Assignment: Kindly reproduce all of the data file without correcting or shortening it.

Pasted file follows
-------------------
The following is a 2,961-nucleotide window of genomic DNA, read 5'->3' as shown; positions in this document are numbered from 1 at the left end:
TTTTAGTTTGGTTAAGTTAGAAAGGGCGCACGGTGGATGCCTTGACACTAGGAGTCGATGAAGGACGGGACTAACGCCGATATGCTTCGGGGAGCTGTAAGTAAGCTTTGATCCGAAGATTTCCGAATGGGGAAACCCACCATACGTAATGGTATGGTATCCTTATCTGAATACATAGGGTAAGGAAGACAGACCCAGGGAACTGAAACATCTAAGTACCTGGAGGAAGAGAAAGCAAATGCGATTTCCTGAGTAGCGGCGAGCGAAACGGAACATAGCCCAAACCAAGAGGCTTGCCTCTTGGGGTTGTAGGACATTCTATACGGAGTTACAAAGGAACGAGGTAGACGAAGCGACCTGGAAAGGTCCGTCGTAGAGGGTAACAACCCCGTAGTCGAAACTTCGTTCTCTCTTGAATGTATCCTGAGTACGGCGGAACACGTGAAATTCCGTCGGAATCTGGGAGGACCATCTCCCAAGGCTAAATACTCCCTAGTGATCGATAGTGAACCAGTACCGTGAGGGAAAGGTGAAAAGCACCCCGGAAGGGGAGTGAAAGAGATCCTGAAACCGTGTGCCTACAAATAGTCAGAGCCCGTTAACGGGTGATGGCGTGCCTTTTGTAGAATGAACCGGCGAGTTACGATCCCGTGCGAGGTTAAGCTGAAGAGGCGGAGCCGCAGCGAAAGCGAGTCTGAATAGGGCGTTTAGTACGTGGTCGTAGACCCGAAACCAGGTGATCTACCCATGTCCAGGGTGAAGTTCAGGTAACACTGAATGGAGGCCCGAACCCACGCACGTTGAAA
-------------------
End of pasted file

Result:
The following is a 2,961-nucleotide window of genomic DNA, read 5'->3' as shown; positions in this document are numbered from 1 at the left end:
TTTTAGTTTGGTTAAGTTAGAAAGGGCGCACGGTGGATGCCTTGACACTAGGAGTCGATGAAGGACGGGACTAACGCCGATATGCTTCGGGGAGCTGTAAGTAAGCTTTGATCCGAAGATTTCCGAATGGGGAAACCCACCATACGTAATGGTATGGTATCCTTATCTGAATACATAGGGTAAGGAAGACAGACCCAGGGAACTGAAACATCTAAGTACCTGGAGGAAGAGAAAGCAAATGCGATTTCCTGAGTAGCGGCGAGCGAAACGGAACATAGCCCAAACCAAGAGGCTTGCCTCTTGGGGTTGTAGGACATTCTATACGGAGTTACAAAGGAACGAGGTAGACGAAGCGACCTGGAAAGGTCCGTCGTAGAGGGTAACAACCCCGTAGTCGAAACTTCGTTCTCTCTTGAATGTATCCTGAGTACGGCGGAACACGTGAAATTCCGTCGGAATCTGGGAGGACCATCTCCCAAGGCTAAATACTCCCTAGTGATCGATAGTGAACCAGTACCGTGAGGGAAAGGTGAAAAGCACCCCGGAAGGGGAGTGAAAGAGATCCTGAAACCGTGTGCCTACAAATAGTCAGAGCCCGTTAACGGGTGATGGCGTGCCTTTTGTAGAATGAACCGGCGAGTTACGATCCCGTGCGAGGTTAAGCTGAAGAGGCGGAGCCGCAGCGAAAGCGAGTCTGAATAGGGCGTTTAGTACGTGGTCGTAGACCCGAAACCAGGTGATCTACCCATGTCCAGGGTGAAGTTCAGGTAACACTGAATGGAGGCCCGAACCCACGCACGTTGAAA